City firms will this week brace themselves for the biggest shake-up of share-trading rules in Europe for two decades.
More than three years in the making, the controversial Markets in Financial Instruments Directive (Mifid) becomes effective on 1 November, with many Square Mile institutions fearful of its impact amid a likely flood of red tape.
It is thought firms have spent billions of pounds seeking to comply with the directive, the purpose of which is to create a single market and regulatory regime for investment services across Europe. It will make it easier to trade shares listed on one European exchange on others.
Analysts have predicted that Mifid could harm the pre-eminence of national markets such as the London Stock Exchange, with a wave of further cross-country consolidation among bourses likely.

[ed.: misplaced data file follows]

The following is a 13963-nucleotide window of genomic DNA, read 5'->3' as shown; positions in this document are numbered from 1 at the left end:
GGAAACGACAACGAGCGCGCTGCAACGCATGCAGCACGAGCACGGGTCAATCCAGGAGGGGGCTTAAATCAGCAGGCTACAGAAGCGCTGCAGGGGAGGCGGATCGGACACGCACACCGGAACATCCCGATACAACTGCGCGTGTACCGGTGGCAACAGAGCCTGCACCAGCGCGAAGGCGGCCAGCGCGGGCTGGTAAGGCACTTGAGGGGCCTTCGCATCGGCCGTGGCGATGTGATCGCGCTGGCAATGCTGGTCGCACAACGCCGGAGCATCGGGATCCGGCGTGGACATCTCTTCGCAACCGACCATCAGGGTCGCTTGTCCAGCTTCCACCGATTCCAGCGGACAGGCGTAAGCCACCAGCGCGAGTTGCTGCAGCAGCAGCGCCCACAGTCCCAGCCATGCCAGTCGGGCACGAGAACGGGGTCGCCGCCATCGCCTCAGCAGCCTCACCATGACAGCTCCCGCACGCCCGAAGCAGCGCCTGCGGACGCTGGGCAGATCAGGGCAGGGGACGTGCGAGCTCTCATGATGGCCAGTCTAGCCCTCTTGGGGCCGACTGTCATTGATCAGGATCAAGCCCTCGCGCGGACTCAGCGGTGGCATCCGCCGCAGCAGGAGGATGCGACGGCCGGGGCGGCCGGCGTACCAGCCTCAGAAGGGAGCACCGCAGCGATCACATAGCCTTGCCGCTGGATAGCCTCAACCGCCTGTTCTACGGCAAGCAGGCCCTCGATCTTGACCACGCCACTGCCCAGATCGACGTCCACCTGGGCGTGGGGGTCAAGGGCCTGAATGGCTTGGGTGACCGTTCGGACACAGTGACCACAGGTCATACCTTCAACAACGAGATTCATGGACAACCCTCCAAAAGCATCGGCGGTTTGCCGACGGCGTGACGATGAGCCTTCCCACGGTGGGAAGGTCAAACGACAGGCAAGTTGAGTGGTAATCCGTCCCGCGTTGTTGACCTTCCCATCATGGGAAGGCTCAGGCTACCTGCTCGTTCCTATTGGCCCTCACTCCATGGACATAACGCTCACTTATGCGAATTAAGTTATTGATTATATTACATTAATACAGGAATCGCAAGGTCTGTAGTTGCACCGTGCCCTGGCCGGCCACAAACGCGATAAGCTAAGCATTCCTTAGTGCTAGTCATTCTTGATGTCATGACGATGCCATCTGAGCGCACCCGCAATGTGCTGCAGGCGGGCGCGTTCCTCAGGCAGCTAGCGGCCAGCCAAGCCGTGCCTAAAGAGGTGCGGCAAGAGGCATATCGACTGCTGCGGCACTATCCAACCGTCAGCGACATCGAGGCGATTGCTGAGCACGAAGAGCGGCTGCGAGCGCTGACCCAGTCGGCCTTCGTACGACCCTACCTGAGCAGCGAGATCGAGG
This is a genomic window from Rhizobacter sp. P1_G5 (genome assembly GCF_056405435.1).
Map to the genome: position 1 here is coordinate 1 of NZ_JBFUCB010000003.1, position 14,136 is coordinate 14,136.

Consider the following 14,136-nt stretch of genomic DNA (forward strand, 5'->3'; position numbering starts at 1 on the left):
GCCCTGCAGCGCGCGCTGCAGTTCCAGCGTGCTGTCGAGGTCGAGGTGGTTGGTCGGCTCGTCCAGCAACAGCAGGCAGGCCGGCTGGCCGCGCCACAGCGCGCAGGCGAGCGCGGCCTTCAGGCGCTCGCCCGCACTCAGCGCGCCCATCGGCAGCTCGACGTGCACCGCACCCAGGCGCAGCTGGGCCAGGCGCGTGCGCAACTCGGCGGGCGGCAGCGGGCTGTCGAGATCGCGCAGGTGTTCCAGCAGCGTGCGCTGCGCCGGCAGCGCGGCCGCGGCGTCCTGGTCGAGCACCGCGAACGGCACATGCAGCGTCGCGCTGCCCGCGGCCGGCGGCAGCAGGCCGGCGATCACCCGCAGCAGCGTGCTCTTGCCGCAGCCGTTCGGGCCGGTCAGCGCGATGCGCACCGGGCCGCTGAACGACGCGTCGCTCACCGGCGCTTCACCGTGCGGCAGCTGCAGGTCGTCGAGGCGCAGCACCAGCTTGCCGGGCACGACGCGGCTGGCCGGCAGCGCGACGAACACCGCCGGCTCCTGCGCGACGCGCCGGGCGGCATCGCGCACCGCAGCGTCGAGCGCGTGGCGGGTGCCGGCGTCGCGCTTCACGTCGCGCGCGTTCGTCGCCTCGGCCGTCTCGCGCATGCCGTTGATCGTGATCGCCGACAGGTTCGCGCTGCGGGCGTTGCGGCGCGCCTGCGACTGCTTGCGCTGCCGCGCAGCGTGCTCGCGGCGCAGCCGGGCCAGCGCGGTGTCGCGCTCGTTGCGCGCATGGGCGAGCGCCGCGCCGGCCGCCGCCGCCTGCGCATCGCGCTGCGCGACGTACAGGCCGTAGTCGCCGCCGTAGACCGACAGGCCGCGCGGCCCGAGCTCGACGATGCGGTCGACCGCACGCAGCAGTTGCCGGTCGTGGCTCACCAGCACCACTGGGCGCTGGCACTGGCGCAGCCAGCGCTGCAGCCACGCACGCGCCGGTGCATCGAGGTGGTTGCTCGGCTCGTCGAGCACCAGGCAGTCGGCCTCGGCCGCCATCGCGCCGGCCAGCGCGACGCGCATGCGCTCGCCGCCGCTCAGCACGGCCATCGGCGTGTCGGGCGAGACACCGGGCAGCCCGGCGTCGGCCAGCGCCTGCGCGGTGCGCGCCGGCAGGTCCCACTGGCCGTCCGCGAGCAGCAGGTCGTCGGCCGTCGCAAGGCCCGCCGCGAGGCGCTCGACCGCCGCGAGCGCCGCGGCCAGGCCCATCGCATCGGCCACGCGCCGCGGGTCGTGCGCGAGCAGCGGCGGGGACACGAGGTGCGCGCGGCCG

However, many British companies are likely to be under-prepared, with firms on the Continent believed to be in an even worse position. A survey by the London-based firm EA Consulting last week showed that 93 per cent of institutions affected didn't believe that the directive would be properly implemented or policed.
Alan Jenkins, European head of Mifid at the consultants BearingPoint, said: "Most of the major players have ploughed big investments into this and will be ready. The same cannot be said of lots of small and medium-sized firms who have largely adopted a head- in-the-sand or frankly Luddite approach."
Mr Jenkins said that while the impact of Thursday's "starting gun" would be felt mainly by businesses, the average punter would soon feel the influence of Mifid too. "The man on the street who uses a stockbroker will see their terms of business change – execution policy is going to be a real competitive weapon."Reuse content